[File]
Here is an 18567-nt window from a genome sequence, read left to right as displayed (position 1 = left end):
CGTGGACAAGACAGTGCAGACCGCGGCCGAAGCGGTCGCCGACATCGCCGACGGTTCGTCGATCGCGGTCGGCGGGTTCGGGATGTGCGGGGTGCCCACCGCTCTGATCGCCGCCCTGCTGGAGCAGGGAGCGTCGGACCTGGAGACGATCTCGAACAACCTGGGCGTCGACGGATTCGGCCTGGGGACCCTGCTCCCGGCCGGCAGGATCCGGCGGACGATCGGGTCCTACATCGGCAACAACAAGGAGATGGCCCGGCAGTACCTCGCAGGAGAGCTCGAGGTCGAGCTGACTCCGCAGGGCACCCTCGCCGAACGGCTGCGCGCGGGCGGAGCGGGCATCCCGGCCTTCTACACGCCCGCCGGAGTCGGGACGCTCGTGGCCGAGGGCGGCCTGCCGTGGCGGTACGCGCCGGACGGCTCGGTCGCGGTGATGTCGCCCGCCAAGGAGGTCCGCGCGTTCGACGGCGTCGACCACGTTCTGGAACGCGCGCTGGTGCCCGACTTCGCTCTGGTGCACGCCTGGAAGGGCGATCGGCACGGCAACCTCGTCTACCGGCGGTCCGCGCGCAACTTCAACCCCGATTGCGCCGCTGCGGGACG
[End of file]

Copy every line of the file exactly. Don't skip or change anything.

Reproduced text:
Here is an 18567-nt window from a genome sequence, read left to right as displayed (position 1 = left end):
CGTGGACAAGACAGTGCAGACCGCGGCCGAAGCGGTCGCCGACATCGCCGACGGTTCGTCGATCGCGGTCGGCGGGTTCGGGATGTGCGGGGTGCCCACCGCTCTGATCGCCGCCCTGCTGGAGCAGGGAGCGTCGGACCTGGAGACGATCTCGAACAACCTGGGCGTCGACGGATTCGGCCTGGGGACCCTGCTCCCGGCCGGCAGGATCCGGCGGACGATCGGGTCCTACATCGGCAACAACAAGGAGATGGCCCGGCAGTACCTCGCAGGAGAGCTCGAGGTCGAGCTGACTCCGCAGGGCACCCTCGCCGAACGGCTGCGCGCGGGCGGAGCGGGCATCCCGGCCTTCTACACGCCCGCCGGAGTCGGGACGCTCGTGGCCGAGGGCGGCCTGCCGTGGCGGTACGCGCCGGACGGCTCGGTCGCGGTGATGTCGCCCGCCAAGGAGGTCCGCGCGTTCGACGGCGTCGACCACGTTCTGGAACGCGCGCTGGTGCCCGACTTCGCTCTGGTGCACGCCTGGAAGGGCGATCGGCACGGCAACCTCGTCTACCGGCGGTCCGCGCGCAACTTCAACCCCGATTGCGCCGCTGCGGGACG